According to the regulation and because our distance of flying was under 1500 km we would in the event of a delay of more than 2 hours or a canceled flight be eligible to a compensation of 250 Euros per person. This is normal procedure in cases where the cause of the delay or the cancellation is within the control of the airline. We considered that our delay had been within the control of Norwegian. Why? Because staff shortage tends to be an issue dealt by the employer. As far as we are concerned, it is the employer’s responsibility to ensure that there is enough staff at any workplace.
It took almost a month before Norwegian replied to our claim. Their answer was that the delay had not been within their control and that the cause of the canceled flight was sickness. They rejected our claim without further explanation or proof. This didn’t cause us to give up our claim, so we contacted the Swedish Consumer Agency (Konsumentverket in Swedish). As we flew from Helsinki they almost at once forwarded our request to their Finnish counterpart (Kuluttajariitalautakunta). We needed to send some more information to Finland. A few days later we received an e-mail from Norwegian stating that they have reviewed our case a second time and that they only needed our bank account number to make the transfer of the money. They had also added the Finnish Consumer Agency on copy. Thus we assume that the Finnish Consumer Agency had contacted Norwegian regarding the case.
Result and Conclusion
Almost 3 months after the canceled flight I saw that we had received a transaction from Norwegian of 500 Euros.
So, why complain in cases like this one?
In our opinion it should make an economic impact for the airlines to cancel flights. As long as the EU regulations are followed we think it makes a blow to the airlines. Now, we are lucky enough to have understanding employers, but usually people count to be somewhere on a Monday. It could have been an important meeting, a funeral, a wedding. Anything like that. Consumer rights exist for a reason, and consumers also need to stand up for each other.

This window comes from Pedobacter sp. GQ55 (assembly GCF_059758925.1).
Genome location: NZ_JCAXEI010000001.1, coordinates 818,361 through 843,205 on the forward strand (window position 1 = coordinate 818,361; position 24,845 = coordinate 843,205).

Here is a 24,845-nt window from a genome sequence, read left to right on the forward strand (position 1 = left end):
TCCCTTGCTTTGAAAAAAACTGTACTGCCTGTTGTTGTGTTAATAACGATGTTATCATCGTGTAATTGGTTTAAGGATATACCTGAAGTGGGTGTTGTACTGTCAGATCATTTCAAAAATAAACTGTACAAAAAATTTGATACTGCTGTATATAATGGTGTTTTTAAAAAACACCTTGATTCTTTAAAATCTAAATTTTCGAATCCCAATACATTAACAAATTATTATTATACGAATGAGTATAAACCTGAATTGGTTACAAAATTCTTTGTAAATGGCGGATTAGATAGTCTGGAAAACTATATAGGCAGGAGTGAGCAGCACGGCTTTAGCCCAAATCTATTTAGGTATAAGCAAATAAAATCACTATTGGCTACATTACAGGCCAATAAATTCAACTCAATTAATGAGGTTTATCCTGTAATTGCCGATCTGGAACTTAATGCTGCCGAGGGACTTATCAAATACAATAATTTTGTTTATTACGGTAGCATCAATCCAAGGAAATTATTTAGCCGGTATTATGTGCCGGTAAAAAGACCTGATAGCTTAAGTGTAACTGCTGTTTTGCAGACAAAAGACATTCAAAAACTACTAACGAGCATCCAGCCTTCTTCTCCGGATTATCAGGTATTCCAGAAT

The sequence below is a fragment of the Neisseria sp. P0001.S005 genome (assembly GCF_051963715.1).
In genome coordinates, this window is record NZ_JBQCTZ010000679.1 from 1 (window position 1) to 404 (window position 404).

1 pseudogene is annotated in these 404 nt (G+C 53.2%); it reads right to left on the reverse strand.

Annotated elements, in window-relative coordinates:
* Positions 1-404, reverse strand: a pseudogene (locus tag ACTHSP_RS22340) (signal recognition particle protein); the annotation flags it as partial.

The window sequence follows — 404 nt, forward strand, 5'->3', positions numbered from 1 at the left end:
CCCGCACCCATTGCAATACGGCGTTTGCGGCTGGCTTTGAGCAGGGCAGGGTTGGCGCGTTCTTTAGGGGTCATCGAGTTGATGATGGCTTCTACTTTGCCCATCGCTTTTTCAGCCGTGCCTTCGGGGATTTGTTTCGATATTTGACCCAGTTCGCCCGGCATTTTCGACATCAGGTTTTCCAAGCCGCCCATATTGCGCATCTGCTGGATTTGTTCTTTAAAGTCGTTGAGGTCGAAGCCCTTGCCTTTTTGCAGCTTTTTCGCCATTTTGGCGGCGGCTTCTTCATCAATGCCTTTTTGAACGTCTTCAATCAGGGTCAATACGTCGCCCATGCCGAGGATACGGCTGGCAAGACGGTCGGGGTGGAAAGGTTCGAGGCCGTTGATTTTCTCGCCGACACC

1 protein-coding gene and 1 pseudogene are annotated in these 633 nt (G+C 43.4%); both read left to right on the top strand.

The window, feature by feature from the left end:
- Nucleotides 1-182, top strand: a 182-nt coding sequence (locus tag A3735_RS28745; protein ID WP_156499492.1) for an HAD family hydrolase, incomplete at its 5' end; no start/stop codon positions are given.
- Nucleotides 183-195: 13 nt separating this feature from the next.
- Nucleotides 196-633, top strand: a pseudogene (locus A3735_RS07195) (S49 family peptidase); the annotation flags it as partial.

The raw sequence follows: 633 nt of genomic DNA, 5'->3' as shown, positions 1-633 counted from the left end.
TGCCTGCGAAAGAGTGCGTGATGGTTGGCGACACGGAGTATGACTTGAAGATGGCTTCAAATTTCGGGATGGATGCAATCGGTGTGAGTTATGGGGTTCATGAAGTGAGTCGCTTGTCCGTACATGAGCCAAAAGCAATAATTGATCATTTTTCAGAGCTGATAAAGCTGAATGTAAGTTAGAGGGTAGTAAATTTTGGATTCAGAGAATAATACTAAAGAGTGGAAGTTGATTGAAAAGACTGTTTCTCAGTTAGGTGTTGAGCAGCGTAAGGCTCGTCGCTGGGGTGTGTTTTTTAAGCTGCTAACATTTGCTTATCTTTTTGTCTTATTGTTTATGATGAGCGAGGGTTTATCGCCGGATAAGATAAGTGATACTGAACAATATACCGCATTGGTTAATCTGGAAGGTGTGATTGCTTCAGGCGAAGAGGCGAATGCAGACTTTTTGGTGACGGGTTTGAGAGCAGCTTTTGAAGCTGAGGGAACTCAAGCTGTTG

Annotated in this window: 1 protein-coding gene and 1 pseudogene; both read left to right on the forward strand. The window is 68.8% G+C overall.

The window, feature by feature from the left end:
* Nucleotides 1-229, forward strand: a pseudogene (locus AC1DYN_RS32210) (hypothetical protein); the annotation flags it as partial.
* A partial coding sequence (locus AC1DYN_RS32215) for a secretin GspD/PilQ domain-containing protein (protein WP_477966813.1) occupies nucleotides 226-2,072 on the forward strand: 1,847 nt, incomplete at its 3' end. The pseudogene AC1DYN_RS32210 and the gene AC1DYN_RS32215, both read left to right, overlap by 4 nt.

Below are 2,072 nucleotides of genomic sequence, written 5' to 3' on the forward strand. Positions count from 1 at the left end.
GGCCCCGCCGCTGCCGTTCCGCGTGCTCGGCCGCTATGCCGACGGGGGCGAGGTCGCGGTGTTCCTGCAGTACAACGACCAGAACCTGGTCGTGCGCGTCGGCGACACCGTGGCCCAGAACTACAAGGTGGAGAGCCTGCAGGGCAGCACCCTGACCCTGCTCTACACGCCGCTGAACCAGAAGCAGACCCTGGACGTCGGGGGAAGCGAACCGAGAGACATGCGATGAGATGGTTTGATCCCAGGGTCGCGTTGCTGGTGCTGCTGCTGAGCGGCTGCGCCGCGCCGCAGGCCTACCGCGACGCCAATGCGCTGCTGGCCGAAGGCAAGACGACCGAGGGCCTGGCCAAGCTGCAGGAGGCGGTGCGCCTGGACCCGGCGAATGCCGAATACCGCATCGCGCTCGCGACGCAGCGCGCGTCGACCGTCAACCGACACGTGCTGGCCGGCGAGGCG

We suspect that these issues apply to most airlines. They will try to reject most claims and hope that people will just accept their response. If you feel that cause of the delay is within the control of the airline and they do not provide a good explanation, don’t give up! Continue with your claim, take it to the next instance. Some countries do have a Consumer Agency that will assist you for free.
We think that it is sad that Norwegian seems to have such large problems with canceled flights at the moment. The airline has really good prices and destinations from Stockholm. Because we no longer trust them, we will try to avoid them until they seem to be back in control. And until they have enough staff for their flights! Hopefully the management will try to improve the situation. We want to add that the all the people we talked to were nice and helpful. This applies to the staff at the airport and the Norwegian Customer Relations Team.
Do you want to read more about your passenger rights? This is what the European Union has to say on the matter >>
Have you ever had your flight canceled or delayed? What did you do?